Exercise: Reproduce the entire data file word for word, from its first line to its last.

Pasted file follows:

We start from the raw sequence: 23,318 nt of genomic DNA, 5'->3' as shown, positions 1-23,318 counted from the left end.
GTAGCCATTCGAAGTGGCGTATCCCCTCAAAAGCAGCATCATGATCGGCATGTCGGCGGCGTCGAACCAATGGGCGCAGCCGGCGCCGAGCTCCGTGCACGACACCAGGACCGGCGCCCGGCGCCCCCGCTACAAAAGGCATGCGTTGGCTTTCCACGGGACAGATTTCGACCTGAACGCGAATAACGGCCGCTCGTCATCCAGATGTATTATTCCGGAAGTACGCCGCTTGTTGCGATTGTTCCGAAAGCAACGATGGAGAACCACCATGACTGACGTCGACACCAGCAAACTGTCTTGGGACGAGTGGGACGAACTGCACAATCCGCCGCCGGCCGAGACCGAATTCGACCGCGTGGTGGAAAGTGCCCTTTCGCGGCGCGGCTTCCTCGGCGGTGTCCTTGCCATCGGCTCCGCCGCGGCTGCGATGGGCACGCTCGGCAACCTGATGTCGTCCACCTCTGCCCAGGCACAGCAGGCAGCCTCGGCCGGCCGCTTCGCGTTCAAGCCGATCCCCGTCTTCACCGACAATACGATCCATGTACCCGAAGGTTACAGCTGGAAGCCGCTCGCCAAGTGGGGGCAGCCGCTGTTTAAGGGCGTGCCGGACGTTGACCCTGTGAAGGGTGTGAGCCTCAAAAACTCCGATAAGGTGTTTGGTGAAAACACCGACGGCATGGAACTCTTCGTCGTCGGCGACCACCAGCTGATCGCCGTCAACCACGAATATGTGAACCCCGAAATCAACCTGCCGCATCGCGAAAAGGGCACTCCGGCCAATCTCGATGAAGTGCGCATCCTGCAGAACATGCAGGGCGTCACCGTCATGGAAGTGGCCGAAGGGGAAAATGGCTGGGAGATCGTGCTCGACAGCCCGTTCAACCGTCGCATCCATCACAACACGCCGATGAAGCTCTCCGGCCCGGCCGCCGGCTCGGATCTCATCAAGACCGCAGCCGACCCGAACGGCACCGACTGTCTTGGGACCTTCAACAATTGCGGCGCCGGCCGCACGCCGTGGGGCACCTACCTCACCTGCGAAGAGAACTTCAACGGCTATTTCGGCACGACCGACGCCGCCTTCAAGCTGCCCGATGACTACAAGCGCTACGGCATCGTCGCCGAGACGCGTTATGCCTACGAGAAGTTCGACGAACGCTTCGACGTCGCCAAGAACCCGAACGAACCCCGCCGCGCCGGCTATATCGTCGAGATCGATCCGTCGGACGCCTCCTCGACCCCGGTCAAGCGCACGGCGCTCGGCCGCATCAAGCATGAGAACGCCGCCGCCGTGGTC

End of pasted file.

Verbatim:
We start from the raw sequence: 23,318 nt of genomic DNA, 5'->3' as shown, positions 1-23,318 counted from the left end.
GTAGCCATTCGAAGTGGCGTATCCCCTCAAAAGCAGCATCATGATCGGCATGTCGGCGGCGTCGAACCAATGGGCGCAGCCGGCGCCGAGCTCCGTGCACGACACCAGGACCGGCGCCCGGCGCCCCCGCTACAAAAGGCATGCGTTGGCTTTCCACGGGACAGATTTCGACCTGAACGCGAATAACGGCCGCTCGTCATCCAGATGTATTATTCCGGAAGTACGCCGCTTGTTGCGATTGTTCCGAAAGCAACGATGGAGAACCACCATGACTGACGTCGACACCAGCAAACTGTCTTGGGACGAGTGGGACGAACTGCACAATCCGCCGCCGGCCGAGACCGAATTCGACCGCGTGGTGGAAAGTGCCCTTTCGCGGCGCGGCTTCCTCGGCGGTGTCCTTGCCATCGGCTCCGCCGCGGCTGCGATGGGCACGCTCGGCAACCTGATGTCGTCCACCTCTGCCCAGGCACAGCAGGCAGCCTCGGCCGGCCGCTTCGCGTTCAAGCCGATCCCCGTCTTCACCGACAATACGATCCATGTACCCGAAGGTTACAGCTGGAAGCCGCTCGCCAAGTGGGGGCAGCCGCTGTTTAAGGGCGTGCCGGACGTTGACCCTGTGAAGGGTGTGAGCCTCAAAAACTCCGATAAGGTGTTTGGTGAAAACACCGACGGCATGGAACTCTTCGTCGTCGGCGACCACCAGCTGATCGCCGTCAACCACGAATATGTGAACCCCGAAATCAACCTGCCGCATCGCGAAAAGGGCACTCCGGCCAATCTCGATGAAGTGCGCATCCTGCAGAACATGCAGGGCGTCACCGTCATGGAAGTGGCCGAAGGGGAAAATGGCTGGGAGATCGTGCTCGACAGCCCGTTCAACCGTCGCATCCATCACAACACGCCGATGAAGCTCTCCGGCCCGGCCGCCGGCTCGGATCTCATCAAGACCGCAGCCGACCCGAACGGCACCGACTGTCTTGGGACCTTCAACAATTGCGGCGCCGGCCGCACGCCGTGGGGCACCTACCTCACCTGCGAAGAGAACTTCAACGGCTATTTCGGCACGACCGACGCCGCCTTCAAGCTGCCCGATGACTACAAGCGCTACGGCATCGTCGCCGAGACGCGTTATGCCTACGAGAAGTTCGACGAACGCTTCGACGTCGCCAAGAACCCGAACGAACCCCGCCGCGCCGGCTATATCGTCGAGATCGATCCGTCGGACGCCTCCTCGACCCCGGTCAAGCGCACGGCGCTCGGCCGCATCAAGCATGAGAACGCCGCCGCCGTGGTC